Chef-to-Farm Educational Program

Lake Washington Technical Institute launched a new curriculum that connects students in the Culinary Arts program to Snoqualmie Valley farms, to build awareness and markets for local foods. By bringing chefs-in-training to farms, these students are able to grasp the bigger picture of how food is produced and why agricultural sustainability matters. Students toured six Snoqualmie Valley farms, to explore important food issues like labeling, animal welfare, farm-to-table, sustainability, and nutrition. Learn more.


By the Numbers: Volunteers and Students

Greenway Volunteer Program
6,489 volunteers restored natural areas and maintained trails in the Greenway
44,492 hours volunteered
17,339 native trees and shrubs planted
90.4 trail miles maintained

Greenway Education Program
3,589 local students engaged in environmental education lessons
121 classes joined field study trips to Tiger Mountain
54 schools participated


King County Farmland Preservation

King County recognizes that local food can’t exist without local farms. Taking an innovative and committed approach to preserving working farms, King County has established agreements with the City of Seattle to move development rights out of the agricultural district and into urban areas. This is a great example of local governments coming together to steward the region’s growth while protecting important open space lands that make the Puget Sound region a great place to live.  Through this framework, farmers are able to sell their development rights for a financial benefit and gain relief from pressure to sell the farm. To date, the King County – Seattle Transfer of Development Rights agreement has protected 12 farms and 900 acres of farmland. This year alone, the agreement helped conserve the Summer Run, Van Strom, Foster, Sinnema, Magnochi, and Rusch Farms.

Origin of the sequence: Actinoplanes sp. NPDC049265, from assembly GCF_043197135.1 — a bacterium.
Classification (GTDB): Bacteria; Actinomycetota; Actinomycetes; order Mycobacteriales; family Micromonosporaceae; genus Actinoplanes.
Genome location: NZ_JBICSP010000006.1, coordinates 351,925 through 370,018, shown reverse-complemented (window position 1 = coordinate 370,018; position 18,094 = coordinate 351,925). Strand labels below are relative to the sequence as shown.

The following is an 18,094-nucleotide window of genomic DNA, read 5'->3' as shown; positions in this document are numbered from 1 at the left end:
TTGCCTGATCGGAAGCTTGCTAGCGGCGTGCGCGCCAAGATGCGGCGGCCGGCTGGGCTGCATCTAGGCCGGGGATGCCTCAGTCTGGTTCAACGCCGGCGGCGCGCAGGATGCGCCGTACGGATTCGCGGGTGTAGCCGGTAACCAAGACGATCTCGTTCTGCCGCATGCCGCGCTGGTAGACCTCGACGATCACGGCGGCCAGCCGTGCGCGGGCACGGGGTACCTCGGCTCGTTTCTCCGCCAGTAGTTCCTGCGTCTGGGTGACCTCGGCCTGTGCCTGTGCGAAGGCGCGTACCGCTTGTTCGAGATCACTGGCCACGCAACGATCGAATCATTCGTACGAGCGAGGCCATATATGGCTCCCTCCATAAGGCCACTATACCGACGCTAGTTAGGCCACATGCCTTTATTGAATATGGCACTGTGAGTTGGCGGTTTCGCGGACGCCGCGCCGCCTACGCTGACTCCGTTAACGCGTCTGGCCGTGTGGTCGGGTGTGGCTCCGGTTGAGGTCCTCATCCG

Upper Carlson Restoration

To improve the health of the Snoqualmie River, King County and the Snoqualmie Watershed Forum—a partnership between the Snoqualmie Tribe, and the cities of Duvall, Carnation, North Bend and Snoqualmie—recently completed a massive restoration project on the Snoqualmie River. By setting back a levy built in the 1930s, the partners reconnected 50 acres of previously disconnected floodplain habitat for threatened Chinook Salmon and Steelhead.


Confluence Park

For 20 years, the City of Issaquah has worked to conserve lands along the three forks of Issaquah Creek.   Recently the city created Confluence Park where the forks of Issaquah Creek meet. Here, the city has restored the stream’s natural meander and re-planted the banks to provide improved salmon habitat. Families can now visit a beautiful picnic shelter, restrooms, and trails within walking distance of the growing downtown core. Learn more.


SnoValley Adventure Shuttle

Compass Outdoor Adventures launched the SnoValley Adventure Shuttle this summer, to ferry hikers and mountain bikers from North Bend to popular local trailheads. The shuttle is a collaborative effort between Compass, the City of North Bend, State Department of Natural Resources, the Greenway Trust, and Washington Trails Association to alleviate trailhead congestion, provide public transit to trails, and help local businesses in North Bend capitalize on the recreation market. Plans are in the works to expand the shuttle service in future years, offering a convenient alternative to crowded trailheads. Learn more.


Calligan Creek Conservation